Falling temperatures Wednesday signaled the major pattern change that will bring at least two weeks of wintry weather to the Rock Hill area and the rest of the eastern United States, forecasters say.
They say the new pattern will mean below-average temperatures for the Carolinas, heavy lake-effect snow in the Great Lakes, and the threat of a winter storm along the East Coast.
“This pattern is expected to persist through at least mid-December,” says meteorologist Brad Pugh, of the National Weather Service’s Climate Prediction Center in College Park, Md.
For the Rock Hill area, the change will come in stages, with the lowest temperatures this weekend. Forecasters expect temperatures to rebound slightly early next week before another surge of arctic air arrives late Tuesday.
In addition to the cold, a storm system forecast to develop along the Carolinas coast could bring some light snow or a rain-snow mix to areas north of Charlotte on Friday. The precipitation might end as snowflakes in the Rock Hill area late Friday night and early Saturday.
The new weather pattern is a huge trough – or dip in the jet stream – that will be shaped like the letter “U” and extend from the Mississippi River to the East Coast.
Pugh said there are indications that by Christmas, the coldest weather might shift back into the upper Midwest. But cooler-than-average readings are forecast for the East through December.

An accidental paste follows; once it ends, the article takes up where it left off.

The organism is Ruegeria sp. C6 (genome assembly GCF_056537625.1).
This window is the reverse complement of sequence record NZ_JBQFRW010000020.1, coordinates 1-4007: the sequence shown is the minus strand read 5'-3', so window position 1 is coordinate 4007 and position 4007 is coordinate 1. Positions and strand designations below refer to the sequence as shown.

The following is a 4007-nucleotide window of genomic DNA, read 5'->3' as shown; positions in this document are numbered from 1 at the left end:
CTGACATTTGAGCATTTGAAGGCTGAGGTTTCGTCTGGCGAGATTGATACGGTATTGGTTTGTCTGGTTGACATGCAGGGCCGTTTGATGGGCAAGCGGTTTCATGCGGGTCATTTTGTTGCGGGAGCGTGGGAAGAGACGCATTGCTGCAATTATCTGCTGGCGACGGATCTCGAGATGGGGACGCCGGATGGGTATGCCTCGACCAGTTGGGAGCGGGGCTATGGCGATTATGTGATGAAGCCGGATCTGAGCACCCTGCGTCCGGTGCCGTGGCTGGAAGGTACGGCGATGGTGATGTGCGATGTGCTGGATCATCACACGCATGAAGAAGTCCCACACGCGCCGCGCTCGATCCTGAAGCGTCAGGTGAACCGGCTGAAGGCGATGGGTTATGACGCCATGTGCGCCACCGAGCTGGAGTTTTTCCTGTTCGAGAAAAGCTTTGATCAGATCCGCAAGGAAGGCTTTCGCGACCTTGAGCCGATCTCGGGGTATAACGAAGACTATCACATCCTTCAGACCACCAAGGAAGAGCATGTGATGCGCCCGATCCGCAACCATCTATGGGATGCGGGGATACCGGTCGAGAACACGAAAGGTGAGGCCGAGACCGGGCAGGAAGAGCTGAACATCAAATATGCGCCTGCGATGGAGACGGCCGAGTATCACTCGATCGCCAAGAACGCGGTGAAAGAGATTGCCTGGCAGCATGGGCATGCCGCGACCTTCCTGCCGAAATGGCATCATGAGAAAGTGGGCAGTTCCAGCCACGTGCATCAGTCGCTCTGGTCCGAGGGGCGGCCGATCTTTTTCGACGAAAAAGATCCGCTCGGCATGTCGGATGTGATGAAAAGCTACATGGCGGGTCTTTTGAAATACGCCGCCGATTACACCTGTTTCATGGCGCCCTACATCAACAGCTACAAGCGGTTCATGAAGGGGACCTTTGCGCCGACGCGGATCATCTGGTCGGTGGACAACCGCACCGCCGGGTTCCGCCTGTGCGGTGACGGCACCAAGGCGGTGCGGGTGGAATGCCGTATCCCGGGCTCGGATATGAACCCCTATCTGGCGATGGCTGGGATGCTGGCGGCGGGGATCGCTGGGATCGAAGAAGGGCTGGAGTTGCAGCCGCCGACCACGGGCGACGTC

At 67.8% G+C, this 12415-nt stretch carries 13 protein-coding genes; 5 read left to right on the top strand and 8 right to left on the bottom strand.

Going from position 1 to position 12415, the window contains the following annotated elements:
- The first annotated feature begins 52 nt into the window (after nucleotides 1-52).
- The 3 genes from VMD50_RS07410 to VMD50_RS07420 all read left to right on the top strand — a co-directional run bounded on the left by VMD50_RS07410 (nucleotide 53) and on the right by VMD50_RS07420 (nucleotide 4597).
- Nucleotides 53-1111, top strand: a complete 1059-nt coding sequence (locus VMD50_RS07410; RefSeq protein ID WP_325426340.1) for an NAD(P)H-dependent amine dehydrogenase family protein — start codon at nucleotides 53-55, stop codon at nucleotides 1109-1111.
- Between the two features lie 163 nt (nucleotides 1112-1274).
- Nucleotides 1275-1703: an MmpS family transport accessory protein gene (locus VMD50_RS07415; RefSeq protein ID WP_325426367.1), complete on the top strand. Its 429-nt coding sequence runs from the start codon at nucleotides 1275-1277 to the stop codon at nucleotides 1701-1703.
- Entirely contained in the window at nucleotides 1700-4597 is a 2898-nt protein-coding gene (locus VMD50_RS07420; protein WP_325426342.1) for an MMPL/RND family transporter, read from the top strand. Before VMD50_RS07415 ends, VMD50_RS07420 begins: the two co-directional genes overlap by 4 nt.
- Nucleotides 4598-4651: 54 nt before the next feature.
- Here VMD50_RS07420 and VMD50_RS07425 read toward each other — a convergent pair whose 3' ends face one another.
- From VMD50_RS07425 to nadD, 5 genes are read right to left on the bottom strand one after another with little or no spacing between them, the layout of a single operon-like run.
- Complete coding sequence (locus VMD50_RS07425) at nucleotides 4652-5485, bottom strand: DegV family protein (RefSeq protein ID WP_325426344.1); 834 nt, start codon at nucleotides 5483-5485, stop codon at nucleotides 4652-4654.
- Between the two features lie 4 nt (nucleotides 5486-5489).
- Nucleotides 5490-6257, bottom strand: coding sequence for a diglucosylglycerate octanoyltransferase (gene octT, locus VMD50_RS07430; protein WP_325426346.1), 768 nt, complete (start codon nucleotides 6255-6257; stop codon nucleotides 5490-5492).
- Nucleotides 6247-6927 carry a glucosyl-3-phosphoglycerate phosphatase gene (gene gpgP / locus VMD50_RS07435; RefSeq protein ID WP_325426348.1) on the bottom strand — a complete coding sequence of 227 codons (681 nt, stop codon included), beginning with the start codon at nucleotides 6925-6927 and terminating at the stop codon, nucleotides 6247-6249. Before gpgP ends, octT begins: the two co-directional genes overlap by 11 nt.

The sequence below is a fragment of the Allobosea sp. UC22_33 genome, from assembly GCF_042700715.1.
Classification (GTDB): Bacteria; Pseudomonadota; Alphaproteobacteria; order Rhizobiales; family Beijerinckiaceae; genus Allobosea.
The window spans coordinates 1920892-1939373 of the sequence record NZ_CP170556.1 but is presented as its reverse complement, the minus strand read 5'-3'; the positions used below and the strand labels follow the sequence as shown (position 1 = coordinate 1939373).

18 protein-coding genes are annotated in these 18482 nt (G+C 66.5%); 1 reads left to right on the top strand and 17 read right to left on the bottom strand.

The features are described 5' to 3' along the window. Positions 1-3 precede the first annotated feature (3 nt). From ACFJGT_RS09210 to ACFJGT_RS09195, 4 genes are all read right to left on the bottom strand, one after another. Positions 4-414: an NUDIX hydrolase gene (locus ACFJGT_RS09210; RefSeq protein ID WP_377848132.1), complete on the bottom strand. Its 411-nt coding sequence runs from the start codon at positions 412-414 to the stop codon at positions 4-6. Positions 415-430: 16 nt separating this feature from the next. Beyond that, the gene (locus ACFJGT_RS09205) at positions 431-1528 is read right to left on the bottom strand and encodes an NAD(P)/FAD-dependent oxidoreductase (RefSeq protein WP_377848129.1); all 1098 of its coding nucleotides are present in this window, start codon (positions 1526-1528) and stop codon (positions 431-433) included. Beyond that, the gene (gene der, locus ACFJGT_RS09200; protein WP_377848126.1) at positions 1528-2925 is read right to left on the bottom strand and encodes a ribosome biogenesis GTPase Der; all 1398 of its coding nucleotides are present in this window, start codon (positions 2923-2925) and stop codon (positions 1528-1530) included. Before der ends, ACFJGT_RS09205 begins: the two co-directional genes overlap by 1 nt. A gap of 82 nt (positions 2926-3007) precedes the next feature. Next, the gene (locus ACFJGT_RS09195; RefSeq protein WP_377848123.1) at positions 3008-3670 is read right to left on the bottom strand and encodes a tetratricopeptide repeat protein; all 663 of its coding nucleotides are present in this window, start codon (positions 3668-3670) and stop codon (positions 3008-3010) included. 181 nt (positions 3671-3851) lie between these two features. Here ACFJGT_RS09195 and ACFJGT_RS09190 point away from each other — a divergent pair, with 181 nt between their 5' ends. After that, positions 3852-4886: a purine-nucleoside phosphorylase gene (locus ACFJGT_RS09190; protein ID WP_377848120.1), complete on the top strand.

Temperatures in Rock Hill fell from the upper 50s shortly after midnight into the lower 50s by midday Wednesday. Cloudy skies and highs near 50 are forecast for Thursday.
By early Friday morning, forecasters say precipitation from the coastal low could spread inland to the Rock Hill area. With temperatures expected in the upper 30s and low 40s during the day Friday, anything that falls would be rain, according to meteorologist Sandy LaCorte of the National Weather Service office in Greer.
But with temperatures falling into the low 30s late Friday night, the rain might end as snow.
Clearing is forecast Saturday. Highs are expected to reach the upper 40s and the lower 40s Sunday. Afternoon readings in the low 50s are predicted to return Monday and Tuesday.